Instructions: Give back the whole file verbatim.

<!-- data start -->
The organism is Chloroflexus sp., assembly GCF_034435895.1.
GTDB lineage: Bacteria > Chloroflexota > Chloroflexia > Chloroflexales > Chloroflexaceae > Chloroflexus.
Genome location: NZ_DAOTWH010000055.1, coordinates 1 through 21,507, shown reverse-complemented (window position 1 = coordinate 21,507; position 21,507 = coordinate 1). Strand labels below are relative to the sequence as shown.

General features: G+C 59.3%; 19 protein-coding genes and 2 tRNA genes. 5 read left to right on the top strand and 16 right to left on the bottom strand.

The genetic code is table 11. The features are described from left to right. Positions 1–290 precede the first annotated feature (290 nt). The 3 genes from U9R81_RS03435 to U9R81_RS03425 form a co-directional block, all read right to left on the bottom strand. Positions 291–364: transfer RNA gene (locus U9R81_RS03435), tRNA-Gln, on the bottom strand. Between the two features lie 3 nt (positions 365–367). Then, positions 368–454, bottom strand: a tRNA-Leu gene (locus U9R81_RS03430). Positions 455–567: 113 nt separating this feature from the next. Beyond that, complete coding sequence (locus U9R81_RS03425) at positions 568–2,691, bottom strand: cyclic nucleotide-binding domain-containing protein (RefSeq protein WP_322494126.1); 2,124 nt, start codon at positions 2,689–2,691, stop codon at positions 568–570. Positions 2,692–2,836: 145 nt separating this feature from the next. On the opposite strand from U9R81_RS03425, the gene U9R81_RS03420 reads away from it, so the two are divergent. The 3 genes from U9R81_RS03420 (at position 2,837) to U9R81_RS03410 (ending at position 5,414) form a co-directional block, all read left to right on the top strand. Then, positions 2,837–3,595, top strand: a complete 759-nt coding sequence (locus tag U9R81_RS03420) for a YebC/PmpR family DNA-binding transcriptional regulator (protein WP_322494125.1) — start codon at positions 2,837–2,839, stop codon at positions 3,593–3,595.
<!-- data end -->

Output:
The organism is Chloroflexus sp., assembly GCF_034435895.1.
GTDB lineage: Bacteria > Chloroflexota > Chloroflexia > Chloroflexales > Chloroflexaceae > Chloroflexus.
Genome location: NZ_DAOTWH010000055.1, coordinates 1 through 21,507, shown reverse-complemented (window position 1 = coordinate 21,507; position 21,507 = coordinate 1). Strand labels below are relative to the sequence as shown.

General features: G+C 59.3%; 19 protein-coding genes and 2 tRNA genes. 5 read left to right on the top strand and 16 right to left on the bottom strand.

The genetic code is table 11. The features are described from left to right. Positions 1–290 precede the first annotated feature (290 nt). The 3 genes from U9R81_RS03435 to U9R81_RS03425 form a co-directional block, all read right to left on the bottom strand. Positions 291–364: transfer RNA gene (locus U9R81_RS03435), tRNA-Gln, on the bottom strand. Between the two features lie 3 nt (positions 365–367). Then, positions 368–454, bottom strand: a tRNA-Leu gene (locus U9R81_RS03430). Positions 455–567: 113 nt separating this feature from the next. Beyond that, complete coding sequence (locus U9R81_RS03425) at positions 568–2,691, bottom strand: cyclic nucleotide-binding domain-containing protein (RefSeq protein WP_322494126.1); 2,124 nt, start codon at positions 2,689–2,691, stop codon at positions 568–570. Positions 2,692–2,836: 145 nt separating this feature from the next. On the opposite strand from U9R81_RS03425, the gene U9R81_RS03420 reads away from it, so the two are divergent. The 3 genes from U9R81_RS03420 (at position 2,837) to U9R81_RS03410 (ending at position 5,414) form a co-directional block, all read left to right on the top strand. Then, positions 2,837–3,595, top strand: a complete 759-nt coding sequence (locus tag U9R81_RS03420) for a YebC/PmpR family DNA-binding transcriptional regulator (protein WP_322494125.1) — start codon at positions 2,837–2,839, stop codon at positions 3,593–3,595.